The course will endeavor to focus on areas such as technology and international broadcasting; direct satellite broadcasting, its threat to national sovereignty, and the potential for Third World development; official external broadcasting (such as the Voice of America, the British Broadcasting Corporation, Radio Moscow, and All India Radio), and public diplomacy.
The course will also endeavor to include discussions on the elements of bias, stereotyping, and cultural misinterpretations in transnational broadcasting, as well as misinformation campaigns and the future of international broadcasting.
ENG 111 and MC 100, Media & Society, Students who have not yet taken these basic courses, as required by the department, are requested to kindly leave and re-enroll at a later time.
MC 450 fulfills the University Studies flag requirement for the writing flag. Students are reminded that they need six (6) semester hours of writing flag courses in order to complete their University Studies requirements. As the syllabus indicates, this requirement is satisfied in a variety of ways. The major ones are listed below along with the outcomes for the WSU writing flag:
a. Practice the processes and procedures for creating and completing successful writing in [your] fields.
Book review, the two-page written report (which accompanies the oral presentation assignment), outline proposals and the research paper.
b. Understand the main features and uses of writing in [your] fields.
The three quizzes, the two-page written report , and the research paper.
c. Adapt [your] writing to the general expectations of readers in [your] fields.
Book review, written report, research paper, outline proposals.
d. Make use of the technologies commonly used for research and writing in [your] fields.
Book review, the two-page written report, outline proposals, and the research paper.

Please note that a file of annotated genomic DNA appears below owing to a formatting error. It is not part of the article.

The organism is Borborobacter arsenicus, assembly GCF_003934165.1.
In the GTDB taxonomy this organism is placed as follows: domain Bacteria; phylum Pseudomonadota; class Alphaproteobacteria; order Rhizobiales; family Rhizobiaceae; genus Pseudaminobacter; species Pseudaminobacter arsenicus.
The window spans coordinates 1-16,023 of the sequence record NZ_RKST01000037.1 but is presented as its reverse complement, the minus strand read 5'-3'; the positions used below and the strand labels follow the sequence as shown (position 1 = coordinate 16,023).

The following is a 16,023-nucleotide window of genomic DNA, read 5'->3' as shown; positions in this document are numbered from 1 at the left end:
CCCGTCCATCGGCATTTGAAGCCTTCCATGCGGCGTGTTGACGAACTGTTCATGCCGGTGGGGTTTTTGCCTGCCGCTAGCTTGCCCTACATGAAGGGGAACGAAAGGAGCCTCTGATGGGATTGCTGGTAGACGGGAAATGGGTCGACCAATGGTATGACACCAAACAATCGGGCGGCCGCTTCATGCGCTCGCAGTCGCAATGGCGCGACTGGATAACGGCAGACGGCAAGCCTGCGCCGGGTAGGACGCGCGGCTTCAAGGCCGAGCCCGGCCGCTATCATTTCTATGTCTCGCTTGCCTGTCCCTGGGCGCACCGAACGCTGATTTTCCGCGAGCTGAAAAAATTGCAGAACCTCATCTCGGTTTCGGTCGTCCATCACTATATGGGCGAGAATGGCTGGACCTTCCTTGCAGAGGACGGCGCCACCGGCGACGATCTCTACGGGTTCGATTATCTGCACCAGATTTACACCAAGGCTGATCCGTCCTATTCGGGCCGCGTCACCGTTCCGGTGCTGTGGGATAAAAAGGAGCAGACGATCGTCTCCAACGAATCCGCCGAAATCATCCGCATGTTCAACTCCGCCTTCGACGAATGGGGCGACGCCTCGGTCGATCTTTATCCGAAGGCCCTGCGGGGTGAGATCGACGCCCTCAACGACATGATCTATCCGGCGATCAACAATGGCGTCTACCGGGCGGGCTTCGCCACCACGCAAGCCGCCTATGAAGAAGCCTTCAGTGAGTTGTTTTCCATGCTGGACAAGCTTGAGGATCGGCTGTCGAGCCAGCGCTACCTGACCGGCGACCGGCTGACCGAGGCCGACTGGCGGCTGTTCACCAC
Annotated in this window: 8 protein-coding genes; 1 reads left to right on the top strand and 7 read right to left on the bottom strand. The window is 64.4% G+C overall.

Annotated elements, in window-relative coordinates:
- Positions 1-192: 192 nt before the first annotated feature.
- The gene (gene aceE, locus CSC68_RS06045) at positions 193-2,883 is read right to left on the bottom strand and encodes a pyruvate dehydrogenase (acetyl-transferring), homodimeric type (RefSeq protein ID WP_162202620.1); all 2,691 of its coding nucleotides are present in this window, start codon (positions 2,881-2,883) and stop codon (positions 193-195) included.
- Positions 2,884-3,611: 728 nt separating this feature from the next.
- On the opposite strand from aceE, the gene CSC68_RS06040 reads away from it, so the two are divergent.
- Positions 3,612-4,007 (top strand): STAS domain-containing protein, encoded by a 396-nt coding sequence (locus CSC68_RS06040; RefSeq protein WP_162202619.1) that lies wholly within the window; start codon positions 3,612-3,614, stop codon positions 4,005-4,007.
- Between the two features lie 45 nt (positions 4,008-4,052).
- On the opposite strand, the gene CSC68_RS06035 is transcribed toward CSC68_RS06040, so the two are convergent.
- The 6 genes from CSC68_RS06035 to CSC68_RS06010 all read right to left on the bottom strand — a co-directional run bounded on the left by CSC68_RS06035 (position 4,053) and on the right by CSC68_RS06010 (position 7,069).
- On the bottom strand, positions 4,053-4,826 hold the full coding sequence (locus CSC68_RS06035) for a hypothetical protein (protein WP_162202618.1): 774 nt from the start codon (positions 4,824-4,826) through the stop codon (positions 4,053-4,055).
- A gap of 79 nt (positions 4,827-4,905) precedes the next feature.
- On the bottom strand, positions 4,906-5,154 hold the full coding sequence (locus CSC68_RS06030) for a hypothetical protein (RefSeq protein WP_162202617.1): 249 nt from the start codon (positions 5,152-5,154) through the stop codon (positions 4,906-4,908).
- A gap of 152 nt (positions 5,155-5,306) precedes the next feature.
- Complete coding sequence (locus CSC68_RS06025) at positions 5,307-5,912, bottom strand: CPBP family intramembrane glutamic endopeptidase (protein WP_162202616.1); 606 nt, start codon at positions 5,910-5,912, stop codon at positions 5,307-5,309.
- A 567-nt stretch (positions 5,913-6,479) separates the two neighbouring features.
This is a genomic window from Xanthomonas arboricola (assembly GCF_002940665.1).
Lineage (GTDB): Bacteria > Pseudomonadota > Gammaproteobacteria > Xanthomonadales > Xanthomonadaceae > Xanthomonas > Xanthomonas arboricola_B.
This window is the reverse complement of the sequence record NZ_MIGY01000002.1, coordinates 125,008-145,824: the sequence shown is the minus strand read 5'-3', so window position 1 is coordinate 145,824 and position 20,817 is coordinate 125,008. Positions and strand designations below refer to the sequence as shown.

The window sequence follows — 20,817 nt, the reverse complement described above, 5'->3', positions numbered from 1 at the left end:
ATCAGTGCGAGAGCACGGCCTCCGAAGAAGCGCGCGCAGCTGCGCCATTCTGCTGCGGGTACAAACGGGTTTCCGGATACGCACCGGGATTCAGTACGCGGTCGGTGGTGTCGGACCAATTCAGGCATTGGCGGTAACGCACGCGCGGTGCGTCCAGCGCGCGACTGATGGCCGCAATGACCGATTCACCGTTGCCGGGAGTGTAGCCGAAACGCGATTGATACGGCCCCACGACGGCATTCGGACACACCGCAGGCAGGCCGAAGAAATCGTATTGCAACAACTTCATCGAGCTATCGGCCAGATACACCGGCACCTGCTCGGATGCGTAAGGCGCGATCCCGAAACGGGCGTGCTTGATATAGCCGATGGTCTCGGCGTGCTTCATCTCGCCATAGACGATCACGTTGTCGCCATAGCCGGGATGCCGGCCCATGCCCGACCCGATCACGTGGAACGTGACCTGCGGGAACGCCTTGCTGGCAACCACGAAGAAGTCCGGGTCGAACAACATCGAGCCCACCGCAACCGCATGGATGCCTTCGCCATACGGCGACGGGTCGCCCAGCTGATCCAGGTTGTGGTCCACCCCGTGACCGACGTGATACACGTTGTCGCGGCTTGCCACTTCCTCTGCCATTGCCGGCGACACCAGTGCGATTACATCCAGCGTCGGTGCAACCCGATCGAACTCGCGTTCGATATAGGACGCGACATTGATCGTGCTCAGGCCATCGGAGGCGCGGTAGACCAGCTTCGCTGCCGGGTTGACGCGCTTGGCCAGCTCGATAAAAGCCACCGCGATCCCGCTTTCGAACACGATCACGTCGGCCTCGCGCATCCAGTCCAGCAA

e. Learn the conventions of evidence, format, usage, and documentation in [your] fields.
Book review and research paper.
COURSE REQUIREMENTS & GRADING
The instructor reserves the right to modify the syllabus as and when necessary.
Each student is expected to meet the following requirements:
1. Attendance: Instances of absence have to be in writing prior to the fact. Students with 100 percent attendance will be given 5 bonus points; those with 1 absence, excused or otherwise, will receive 3 bonus points. Deadlines are very important in broadcasting. As such, all assignments are expected to be submitted as per the schedule below. Late work will be accepted if there has been a fully-verified medical emergency, or the prior written consent of the instructor has been obtained. Fully-verified medical emergency means an authentic medical certificate, not a note.
2. Book Review: A critical review of a book on international broadcasting. The report must be typewritten, double-spaced, and at least two pages long. Students will be provided with relevant and ongoing feedback on their Book Reviews.
3. Three quizzes between weeks 4 and 15.
4. Oral Presentation: Each student will make a 12-15 minute oral presentation on a selected topic related to an area pertinent to the course. The topic/theme will need the instructor's prior approval. It is suggested that such outlines be submitted to the instructor in written form during the first three weeks of the semester. Prior to each presentation, the presenter needs to submit a two-page written report summarizing his/her presentation.